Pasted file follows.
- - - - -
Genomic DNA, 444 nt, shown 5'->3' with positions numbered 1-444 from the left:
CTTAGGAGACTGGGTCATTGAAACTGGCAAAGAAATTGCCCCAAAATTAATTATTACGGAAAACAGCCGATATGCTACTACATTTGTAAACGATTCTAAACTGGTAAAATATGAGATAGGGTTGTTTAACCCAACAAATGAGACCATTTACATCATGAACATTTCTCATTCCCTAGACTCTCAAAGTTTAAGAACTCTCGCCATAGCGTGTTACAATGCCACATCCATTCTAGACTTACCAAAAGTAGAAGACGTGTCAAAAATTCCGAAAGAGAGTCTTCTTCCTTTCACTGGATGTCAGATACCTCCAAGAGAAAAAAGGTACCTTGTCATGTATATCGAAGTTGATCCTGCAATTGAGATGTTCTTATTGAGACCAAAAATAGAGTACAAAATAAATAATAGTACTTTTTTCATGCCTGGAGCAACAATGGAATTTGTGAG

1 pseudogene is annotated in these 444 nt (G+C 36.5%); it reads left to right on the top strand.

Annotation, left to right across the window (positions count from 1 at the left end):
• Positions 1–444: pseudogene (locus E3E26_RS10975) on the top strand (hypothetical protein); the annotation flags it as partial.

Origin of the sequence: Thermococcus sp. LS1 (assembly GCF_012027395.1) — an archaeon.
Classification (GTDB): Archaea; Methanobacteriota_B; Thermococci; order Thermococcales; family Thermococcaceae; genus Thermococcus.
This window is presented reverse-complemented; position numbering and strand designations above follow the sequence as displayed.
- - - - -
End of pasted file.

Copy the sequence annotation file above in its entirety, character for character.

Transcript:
Genomic DNA, 444 nt, shown 5'->3' with positions numbered 1-444 from the left:
CTTAGGAGACTGGGTCATTGAAACTGGCAAAGAAATTGCCCCAAAATTAATTATTACGGAAAACAGCCGATATGCTACTACATTTGTAAACGATTCTAAACTGGTAAAATATGAGATAGGGTTGTTTAACCCAACAAATGAGACCATTTACATCATGAACATTTCTCATTCCCTAGACTCTCAAAGTTTAAGAACTCTCGCCATAGCGTGTTACAATGCCACATCCATTCTAGACTTACCAAAAGTAGAAGACGTGTCAAAAATTCCGAAAGAGAGTCTTCTTCCTTTCACTGGATGTCAGATACCTCCAAGAGAAAAAAGGTACCTTGTCATGTATATCGAAGTTGATCCTGCAATTGAGATGTTCTTATTGAGACCAAAAATAGAGTACAAAATAAATAATAGTACTTTTTTCATGCCTGGAGCAACAATGGAATTTGTGAG

1 pseudogene is annotated in these 444 nt (G+C 36.5%); it reads left to right on the top strand.

Annotation, left to right across the window (positions count from 1 at the left end):
• Positions 1–444: pseudogene (locus E3E26_RS10975) on the top strand (hypothetical protein); the annotation flags it as partial.

Origin of the sequence: Thermococcus sp. LS1 (assembly GCF_012027395.1) — an archaeon.
Classification (GTDB): Archaea; Methanobacteriota_B; Thermococci; order Thermococcales; family Thermococcaceae; genus Thermococcus.
This window is presented reverse-complemented; position numbering and strand designations above follow the sequence as displayed.